FOOD
June 3, 2010 | By Noelle Carter, Los Angeles Times
My favorite mornings growing up, I'd wake to the sounds of Mom busy in the kitchen, rolling out freshly risen dough as a pot of oil heated on the stove. I could soon tell by the aromas wafting through the house that the morning was going to be special. Mom was making doughnuts for breakfast. Before too long, we were picking out our favorites from the freshly frosted bunch. I always chose one of the long johns she shaped using a large dog-bone-shaped cookie cutter. My siblings and I would pile in front of the TV, all four of us propped against the family dog (a very big St. Bernard)
SCIENCE
January 3, 2009 | From Times Staff and Wire Reports
A passenger jet powered in part by vegetable oil successfully completed a two-hour flight Tuesday to test a biofuel that could lower airplane emissions and cut costs, Air New Zealand said. One engine of a Boeing 747-400 airplane was powered by a 50-50 blend of oil from jatropha plants and standard A1 jet fuel. Biofuels were once regarded as impractical for aviation because most freeze at the low temperatures encountered at cruising altitudes, but jatropha has an even lower freezing point than jet fuel.
WORLD
May 17, 2008 | From Times Wire Reports
The U.S. government said it would ship an additional $20 million in food aid to Haiti. The announcement came a month after protests over rising food prices sparked riots that left at least six dead. The U.S. Embassy said the shipment would include about 30,000 tons of wheat, rice, beans and vegetable oil. Haitian President Rene Preval and others have said subsidized U.S. agricultural imports have weakened farming here and compounded Haiti's food crisis.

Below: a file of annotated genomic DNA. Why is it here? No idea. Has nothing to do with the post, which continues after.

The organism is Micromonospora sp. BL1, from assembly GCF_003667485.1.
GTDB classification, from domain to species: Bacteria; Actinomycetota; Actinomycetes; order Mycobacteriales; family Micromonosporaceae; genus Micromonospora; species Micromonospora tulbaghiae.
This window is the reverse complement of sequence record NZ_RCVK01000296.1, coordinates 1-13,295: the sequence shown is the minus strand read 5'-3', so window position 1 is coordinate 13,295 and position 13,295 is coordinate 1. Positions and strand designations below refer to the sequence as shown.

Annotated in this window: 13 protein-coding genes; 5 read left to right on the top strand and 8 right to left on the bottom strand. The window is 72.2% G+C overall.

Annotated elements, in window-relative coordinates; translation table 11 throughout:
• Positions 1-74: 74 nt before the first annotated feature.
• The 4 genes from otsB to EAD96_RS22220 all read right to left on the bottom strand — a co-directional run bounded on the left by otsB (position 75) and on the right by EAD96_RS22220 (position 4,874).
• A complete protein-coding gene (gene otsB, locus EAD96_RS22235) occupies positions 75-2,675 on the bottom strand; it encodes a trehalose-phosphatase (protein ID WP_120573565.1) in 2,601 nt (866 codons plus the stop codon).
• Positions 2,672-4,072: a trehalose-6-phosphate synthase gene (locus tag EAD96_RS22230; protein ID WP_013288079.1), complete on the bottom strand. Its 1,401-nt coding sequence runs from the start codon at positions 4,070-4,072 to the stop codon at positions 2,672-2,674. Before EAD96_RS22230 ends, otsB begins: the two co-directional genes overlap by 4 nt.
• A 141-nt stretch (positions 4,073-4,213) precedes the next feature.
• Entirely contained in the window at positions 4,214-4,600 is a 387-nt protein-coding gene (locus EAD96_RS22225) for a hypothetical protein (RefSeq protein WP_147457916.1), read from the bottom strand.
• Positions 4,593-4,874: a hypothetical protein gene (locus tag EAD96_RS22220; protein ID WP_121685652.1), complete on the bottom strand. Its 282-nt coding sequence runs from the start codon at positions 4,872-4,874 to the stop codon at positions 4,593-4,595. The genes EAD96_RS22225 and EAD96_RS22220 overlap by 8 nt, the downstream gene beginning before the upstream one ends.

CALIFORNIA | LOCAL
May 6, 2008 | Evan Halper, Times Staff Writer
Dave Eck, a Half Moon Bay mechanic, had attracted a media spotlight with his fleet of vehicles fueled by used fryer grease from a local chowder house. So when Sacramento called, he figured officials wanted advice on promoting alternative fuels. Not at all. The government rang to notify Eck that he was a tax cheat. He was scolded for failing to get a "diesel fuel supplier's license," reporting quarterly how many gallons of grease he burns, and paying a tax on each gallon.